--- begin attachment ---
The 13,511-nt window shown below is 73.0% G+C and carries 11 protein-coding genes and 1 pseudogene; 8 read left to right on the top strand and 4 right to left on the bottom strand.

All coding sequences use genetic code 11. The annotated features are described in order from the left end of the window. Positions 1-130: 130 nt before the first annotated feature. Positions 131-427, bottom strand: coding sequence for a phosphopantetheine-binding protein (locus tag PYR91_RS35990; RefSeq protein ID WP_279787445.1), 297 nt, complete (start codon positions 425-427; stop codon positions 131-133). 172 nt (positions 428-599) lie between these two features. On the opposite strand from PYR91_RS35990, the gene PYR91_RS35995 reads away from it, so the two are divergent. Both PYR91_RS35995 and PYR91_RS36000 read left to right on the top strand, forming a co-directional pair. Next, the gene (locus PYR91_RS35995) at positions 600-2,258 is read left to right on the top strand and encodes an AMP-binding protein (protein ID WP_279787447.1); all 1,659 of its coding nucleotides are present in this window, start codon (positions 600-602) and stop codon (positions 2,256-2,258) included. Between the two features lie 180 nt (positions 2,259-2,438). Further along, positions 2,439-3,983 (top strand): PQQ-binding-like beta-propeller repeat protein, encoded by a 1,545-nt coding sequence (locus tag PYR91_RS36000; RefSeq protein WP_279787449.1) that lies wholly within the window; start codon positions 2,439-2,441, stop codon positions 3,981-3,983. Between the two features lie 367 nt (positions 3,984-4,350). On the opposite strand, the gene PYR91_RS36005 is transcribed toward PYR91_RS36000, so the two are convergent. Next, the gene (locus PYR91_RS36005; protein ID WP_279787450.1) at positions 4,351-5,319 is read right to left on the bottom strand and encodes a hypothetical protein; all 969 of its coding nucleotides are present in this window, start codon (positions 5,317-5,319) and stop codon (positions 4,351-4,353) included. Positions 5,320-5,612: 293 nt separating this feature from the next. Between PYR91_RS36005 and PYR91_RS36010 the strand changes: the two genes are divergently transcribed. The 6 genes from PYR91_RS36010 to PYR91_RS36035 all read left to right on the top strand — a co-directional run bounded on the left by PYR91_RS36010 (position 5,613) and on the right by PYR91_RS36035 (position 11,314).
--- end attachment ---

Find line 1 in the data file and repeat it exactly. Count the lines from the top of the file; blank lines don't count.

The 13,511-nt window shown below is 73.0% G+C and carries 11 protein-coding genes and 1 pseudogene; 8 read left to right on the top strand and 4 right to left on the bottom strand.